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Test case:

data = RandomReal[1, {1000, 1000}];
pos = RandomInteger[{1, 1000}, {5*10^5, 2}];
r1 = ReplacePart[data, pos -> 0]; // AbsoluteTiming
(data[[##]] = 0) & @@@ pos; // AbsoluteTiming
data == r1

{3.433196, Null}
{1.892108, Null}

The similar matlab code only takes about 0.16 second:

pos= randperm(5e5);
(*Elapsed time is 0.166717 seconds.*)

I am looking for a more efficient way.

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I doubt that you can make it any faster for as long as you insist on using ReplacePart (as you seem to be). It should be possible to speed it up with other methods. Here's one: SparseArray[pos -> 0., Dimensions[data], 1.] data; // AbsoluteTiming. It is a critical but not so obvious point that I used 0. and 1. (machine precision inexact numbers) instead of 0 and 1, to avoid unpacking data. –  Szabolcs Sep 4 '13 at 16:18
I second @Szabolcs's comment. The big problem with ReplacePart is that it necessarily copies the entire expression. So, for large expressions the large overhead is pretty much inevitable with this method, particularly for comparatively small number of elements to be modified. –  Leonid Shifrin Sep 4 '13 at 17:19
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5 Answers

up vote 4 down vote accepted

I think it's worth noting that the two random position codes you list aren't the same. If you want to do something like randperm in Mathematica you should use RandomSample. In addition to this, what you are trying to do is effectively to simultaneously address a large number of positions in the matrix. In Mathematica I do not believe you can do this for matrixes and other things with larger dimensions, however for a single list you can do this with speeds similar to MATLAB:

data = Flatten[RandomReal[1., {1000, 1000}], 1];
pos = RandomSample[Range[1, 5*10^5]];

Module[{temp = Flatten[data, 1]},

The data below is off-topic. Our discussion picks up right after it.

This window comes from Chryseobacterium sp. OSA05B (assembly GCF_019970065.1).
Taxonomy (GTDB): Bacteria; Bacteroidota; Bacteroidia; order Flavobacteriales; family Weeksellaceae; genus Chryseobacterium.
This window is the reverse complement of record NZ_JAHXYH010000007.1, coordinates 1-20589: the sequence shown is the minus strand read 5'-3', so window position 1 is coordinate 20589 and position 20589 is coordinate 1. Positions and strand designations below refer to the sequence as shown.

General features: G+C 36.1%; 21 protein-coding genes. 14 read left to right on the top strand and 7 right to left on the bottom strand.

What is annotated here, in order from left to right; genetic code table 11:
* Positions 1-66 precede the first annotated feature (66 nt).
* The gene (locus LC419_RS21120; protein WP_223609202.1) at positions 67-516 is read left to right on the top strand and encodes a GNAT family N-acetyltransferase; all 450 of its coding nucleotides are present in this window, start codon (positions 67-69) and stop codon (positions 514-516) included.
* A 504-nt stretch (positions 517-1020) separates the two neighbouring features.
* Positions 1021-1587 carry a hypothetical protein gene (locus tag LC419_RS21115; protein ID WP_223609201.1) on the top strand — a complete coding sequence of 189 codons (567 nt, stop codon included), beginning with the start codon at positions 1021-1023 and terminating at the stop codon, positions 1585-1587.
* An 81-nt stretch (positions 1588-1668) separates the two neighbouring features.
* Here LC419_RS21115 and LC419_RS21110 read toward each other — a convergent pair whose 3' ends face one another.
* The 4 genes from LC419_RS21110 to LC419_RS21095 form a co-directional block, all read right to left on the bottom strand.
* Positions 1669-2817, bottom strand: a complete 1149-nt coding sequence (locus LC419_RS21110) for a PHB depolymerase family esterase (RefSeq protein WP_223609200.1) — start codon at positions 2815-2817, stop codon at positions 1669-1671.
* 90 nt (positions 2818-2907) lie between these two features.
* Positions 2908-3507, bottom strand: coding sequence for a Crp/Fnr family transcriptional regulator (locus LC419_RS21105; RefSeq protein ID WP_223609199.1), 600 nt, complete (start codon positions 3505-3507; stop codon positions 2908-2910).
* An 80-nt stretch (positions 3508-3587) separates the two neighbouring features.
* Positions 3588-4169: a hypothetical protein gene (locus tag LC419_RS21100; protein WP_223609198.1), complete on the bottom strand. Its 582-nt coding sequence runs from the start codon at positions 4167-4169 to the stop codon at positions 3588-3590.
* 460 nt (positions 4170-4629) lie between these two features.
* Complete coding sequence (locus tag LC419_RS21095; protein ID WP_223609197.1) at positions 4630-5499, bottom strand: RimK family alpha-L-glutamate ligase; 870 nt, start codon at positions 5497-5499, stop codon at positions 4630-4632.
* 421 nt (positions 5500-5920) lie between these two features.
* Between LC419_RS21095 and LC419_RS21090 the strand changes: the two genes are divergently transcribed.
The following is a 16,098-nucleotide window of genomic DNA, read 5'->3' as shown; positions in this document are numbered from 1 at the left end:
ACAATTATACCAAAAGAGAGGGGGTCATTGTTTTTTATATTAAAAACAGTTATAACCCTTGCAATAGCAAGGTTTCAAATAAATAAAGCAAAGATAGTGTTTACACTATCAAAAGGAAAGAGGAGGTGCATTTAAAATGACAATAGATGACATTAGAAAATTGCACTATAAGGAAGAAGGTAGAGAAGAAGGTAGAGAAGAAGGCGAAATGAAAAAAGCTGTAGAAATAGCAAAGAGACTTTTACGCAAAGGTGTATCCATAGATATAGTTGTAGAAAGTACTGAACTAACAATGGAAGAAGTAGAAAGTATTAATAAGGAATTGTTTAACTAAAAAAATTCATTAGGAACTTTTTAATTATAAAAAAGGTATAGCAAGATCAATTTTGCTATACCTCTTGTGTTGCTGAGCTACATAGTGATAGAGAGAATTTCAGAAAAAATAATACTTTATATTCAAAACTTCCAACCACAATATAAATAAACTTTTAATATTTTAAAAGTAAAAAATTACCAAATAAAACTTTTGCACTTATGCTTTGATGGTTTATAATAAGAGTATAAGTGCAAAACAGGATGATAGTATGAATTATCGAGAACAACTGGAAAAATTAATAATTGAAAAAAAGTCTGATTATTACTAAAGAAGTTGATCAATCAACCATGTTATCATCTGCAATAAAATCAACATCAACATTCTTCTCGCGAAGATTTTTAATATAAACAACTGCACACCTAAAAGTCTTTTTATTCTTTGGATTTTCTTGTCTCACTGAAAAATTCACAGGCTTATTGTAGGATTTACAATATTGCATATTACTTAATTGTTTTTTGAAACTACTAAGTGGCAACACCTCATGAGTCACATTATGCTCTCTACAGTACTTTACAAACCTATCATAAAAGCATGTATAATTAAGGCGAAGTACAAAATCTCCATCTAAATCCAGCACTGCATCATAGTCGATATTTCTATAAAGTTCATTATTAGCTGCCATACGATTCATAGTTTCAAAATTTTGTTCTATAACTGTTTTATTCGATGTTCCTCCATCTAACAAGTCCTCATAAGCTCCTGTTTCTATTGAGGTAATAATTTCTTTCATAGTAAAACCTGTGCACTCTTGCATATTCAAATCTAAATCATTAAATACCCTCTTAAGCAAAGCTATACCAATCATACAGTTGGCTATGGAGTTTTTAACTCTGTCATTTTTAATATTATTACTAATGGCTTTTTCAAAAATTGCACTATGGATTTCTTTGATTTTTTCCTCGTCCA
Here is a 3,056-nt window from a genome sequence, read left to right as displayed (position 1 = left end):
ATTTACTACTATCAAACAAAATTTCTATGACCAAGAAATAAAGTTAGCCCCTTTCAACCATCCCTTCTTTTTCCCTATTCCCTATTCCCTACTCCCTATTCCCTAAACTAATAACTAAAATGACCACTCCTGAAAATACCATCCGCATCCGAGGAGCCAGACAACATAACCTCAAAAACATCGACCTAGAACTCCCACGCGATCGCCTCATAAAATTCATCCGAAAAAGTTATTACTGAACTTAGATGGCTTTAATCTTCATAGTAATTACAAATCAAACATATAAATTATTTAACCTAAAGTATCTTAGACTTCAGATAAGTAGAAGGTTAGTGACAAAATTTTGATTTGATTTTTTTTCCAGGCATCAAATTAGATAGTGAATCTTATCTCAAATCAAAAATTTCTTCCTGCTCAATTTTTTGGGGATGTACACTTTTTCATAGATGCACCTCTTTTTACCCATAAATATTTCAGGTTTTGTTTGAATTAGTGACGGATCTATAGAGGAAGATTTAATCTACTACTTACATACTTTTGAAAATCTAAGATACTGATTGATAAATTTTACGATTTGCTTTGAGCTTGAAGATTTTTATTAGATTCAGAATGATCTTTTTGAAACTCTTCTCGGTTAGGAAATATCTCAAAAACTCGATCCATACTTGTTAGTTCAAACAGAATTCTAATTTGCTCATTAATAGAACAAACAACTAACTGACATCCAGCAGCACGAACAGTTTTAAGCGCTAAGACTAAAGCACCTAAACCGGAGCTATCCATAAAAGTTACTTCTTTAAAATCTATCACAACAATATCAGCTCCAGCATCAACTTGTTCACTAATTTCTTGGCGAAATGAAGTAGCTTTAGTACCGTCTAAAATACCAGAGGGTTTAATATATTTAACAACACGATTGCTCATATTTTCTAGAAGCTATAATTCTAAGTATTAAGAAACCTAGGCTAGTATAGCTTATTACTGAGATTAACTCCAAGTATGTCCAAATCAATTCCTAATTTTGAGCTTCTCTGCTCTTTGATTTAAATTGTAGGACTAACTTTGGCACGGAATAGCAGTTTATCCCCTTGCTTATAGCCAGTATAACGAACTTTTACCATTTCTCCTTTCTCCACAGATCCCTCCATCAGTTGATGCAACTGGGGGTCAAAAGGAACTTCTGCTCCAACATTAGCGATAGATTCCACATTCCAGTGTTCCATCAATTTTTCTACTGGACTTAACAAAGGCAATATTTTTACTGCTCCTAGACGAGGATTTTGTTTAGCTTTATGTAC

temp[[pos]] = 0.;
data = Partition[temp, 1000]
]; // AbsoluteTiming // First
(* 0.014001 *)

Where MATLAB returns Elapsed time is 0.058448 seconds. on my system. I believe the root of the difference here is that MATLAB treats your matrix like it was just a long list, and only uses the dimensions to translate between indexing using two coordinates and the singular index, while Mathematica has a more general structure, where you can't just assume that each row is the same length for the purpose of simultaneous indexing, which might be why you can't just do something like for instance data[[index[1,2],index[2,3]]]=0 for a matrix, even though you can do data[[{1,2}]]=0 for a list.

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data = RandomReal[1, {1000, 1000}];
pos = RandomInteger[{1, 1000}, {5*10^5, 2}];

r1 = ReplacePart[data, pos -> 0]; // AbsoluteTiming

{3.145831, Null}

In your particular example you have many duplicate positions. If this can actually occur, then eliminate the duplicates before doing the replacements:

r2 = ReplacePart[data, Union[pos] -> 0]; // AbsoluteTiming

{1.447928, Null}

(data[[##]] = 0) & @@@ pos; // AbsoluteTiming

{1.670169, Null}

data == r1 == r2

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Hi Bob, its great for you to join! This community will certainly benefit a lot from your presence here. –  Leonid Shifrin Sep 4 '13 at 17:17
Wow.. Bob Hanlon here! Welcome, I'm big fan of your Mathematica way of think. –  Murta Sep 4 '13 at 22:51
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...and you can always compile. Given that the MATLAB code you compare it to actually works with machine precision I assume that you don't mind the 0 you assign to be 0.

newData = Compile[{{data, _Real, 2}, {pos, _Integer, 2}},
    Module[{d = data}, Do[d[[i[[1]], i[[2]]]] = 0., {i, pos}];
     d]][data, pos];
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I find the word "sped" weird. –  Rojo Sep 4 '13 at 23:40
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Your code using Part can be made more efficient by changing data one whole row at a time, like this:

With[{parts = {#[[1, 1]], #[[All, 2]]} & /@ GatherBy[pos, First]},
   (data[[##]] = 0) & @@@ parts];
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Neat idea +1... –  Rojo Sep 4 '13 at 17:57
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You can also flatten, change all at once, and then reshape

newData = 
  With[{flatPos = 
     Dimensions@data /. {width_, _} :> pos.{width, 1} - width},
   Module[{flatData = Flatten@data},
    flatData[[flatPos]] = 0.;
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